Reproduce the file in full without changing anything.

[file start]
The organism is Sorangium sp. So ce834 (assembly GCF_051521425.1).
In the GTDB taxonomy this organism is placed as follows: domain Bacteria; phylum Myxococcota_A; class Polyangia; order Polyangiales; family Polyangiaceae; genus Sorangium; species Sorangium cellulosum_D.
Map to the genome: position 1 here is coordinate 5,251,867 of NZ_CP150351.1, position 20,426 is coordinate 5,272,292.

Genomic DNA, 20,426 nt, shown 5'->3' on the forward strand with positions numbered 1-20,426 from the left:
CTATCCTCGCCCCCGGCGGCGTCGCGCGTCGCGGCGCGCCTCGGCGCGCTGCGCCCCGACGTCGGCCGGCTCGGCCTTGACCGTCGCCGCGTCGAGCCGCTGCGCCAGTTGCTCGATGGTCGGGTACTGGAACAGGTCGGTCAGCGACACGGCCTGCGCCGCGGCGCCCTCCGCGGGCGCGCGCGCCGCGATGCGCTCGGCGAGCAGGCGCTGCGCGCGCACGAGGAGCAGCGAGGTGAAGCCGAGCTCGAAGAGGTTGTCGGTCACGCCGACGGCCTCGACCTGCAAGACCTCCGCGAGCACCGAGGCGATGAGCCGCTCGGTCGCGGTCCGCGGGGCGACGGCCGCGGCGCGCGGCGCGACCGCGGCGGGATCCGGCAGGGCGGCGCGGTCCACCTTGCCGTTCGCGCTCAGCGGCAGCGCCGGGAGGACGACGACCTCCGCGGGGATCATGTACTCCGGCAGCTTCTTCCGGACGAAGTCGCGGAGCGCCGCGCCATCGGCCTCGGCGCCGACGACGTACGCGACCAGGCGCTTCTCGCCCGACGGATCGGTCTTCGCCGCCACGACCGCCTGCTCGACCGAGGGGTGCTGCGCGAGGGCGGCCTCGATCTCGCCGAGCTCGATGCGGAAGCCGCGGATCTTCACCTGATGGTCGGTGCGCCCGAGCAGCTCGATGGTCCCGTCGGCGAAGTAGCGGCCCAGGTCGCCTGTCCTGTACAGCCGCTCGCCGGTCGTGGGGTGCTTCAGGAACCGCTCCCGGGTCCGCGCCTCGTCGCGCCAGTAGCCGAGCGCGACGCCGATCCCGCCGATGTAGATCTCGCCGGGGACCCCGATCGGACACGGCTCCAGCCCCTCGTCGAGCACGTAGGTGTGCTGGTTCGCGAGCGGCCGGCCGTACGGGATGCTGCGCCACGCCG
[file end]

The organism is Sorangium sp. So ce834 (assembly GCF_051521425.1).
In the GTDB taxonomy this organism is placed as follows: domain Bacteria; phylum Myxococcota_A; class Polyangia; order Polyangiales; family Polyangiaceae; genus Sorangium; species Sorangium cellulosum_D.
Map to the genome: position 1 here is coordinate 5,251,867 of NZ_CP150351.1, position 20,426 is coordinate 5,272,292.

Genomic DNA, 20,426 nt, shown 5'->3' on the forward strand with positions numbered 1-20,426 from the left:
CTATCCTCGCCCCCGGCGGCGTCGCGCGTCGCGGCGCGCCTCGGCGCGCTGCGCCCCGACGTCGGCCGGCTCGGCCTTGACCGTCGCCGCGTCGAGCCGCTGCGCCAGTTGCTCGATGGTCGGGTACTGGAACAGGTCGGTCAGCGACACGGCCTGCGCCGCGGCGCCCTCCGCGGGCGCGCGCGCCGCGATGCGCTCGGCGAGCAGGCGCTGCGCGCGCACGAGGAGCAGCGAGGTGAAGCCGAGCTCGAAGAGGTTGTCGGTCACGCCGACGGCCTCGACCTGCAAGACCTCCGCGAGCACCGAGGCGATGAGCCGCTCGGTCGCGGTCCGCGGGGCGACGGCCGCGGCGCGCGGCGCGACCGCGGCGGGATCCGGCAGGGCGGCGCGGTCCACCTTGCCGTTCGCGCTCAGCGGCAGCGCCGGGAGGACGACGACCTCCGCGGGGATCATGTACTCCGGCAGCTTCTTCCGGACGAAGTCGCGGAGCGCCGCGCCATCGGCCTCGGCGCCGACGACGTACGCGACCAGGCGCTTCTCGCCCGACGGATCGGTCTTCGCCGCCACGACCGCCTGCTCGACCGAGGGGTGCTGCGCGAGGGCGGCCTCGATCTCGCCGAGCTCGATGCGGAAGCCGCGGATCTTCACCTGATGGTCGGTGCGCCCGAGCAGCTCGATGGTCCCGTCGGCGAAGTAGCGGCCCAGGTCGCCTGTCCTGTACAGCCGCTCGCCGGTCGTGGGGTGCTTCAGGAACCGCTCCCGGGTCCGCGCCTCGTCGCGCCAGTAGCCGAGCGCGACGCCGATCCCGCCGATGTAGATCTCGCCGGGGACCCCGATCGGACACGGCTCCAGCCCCTCGTCGAGCACGTAGGTGTGCTGGTTCGCGAGCGGCCGGCCGTACGGGATGCTGCGCCACGCCG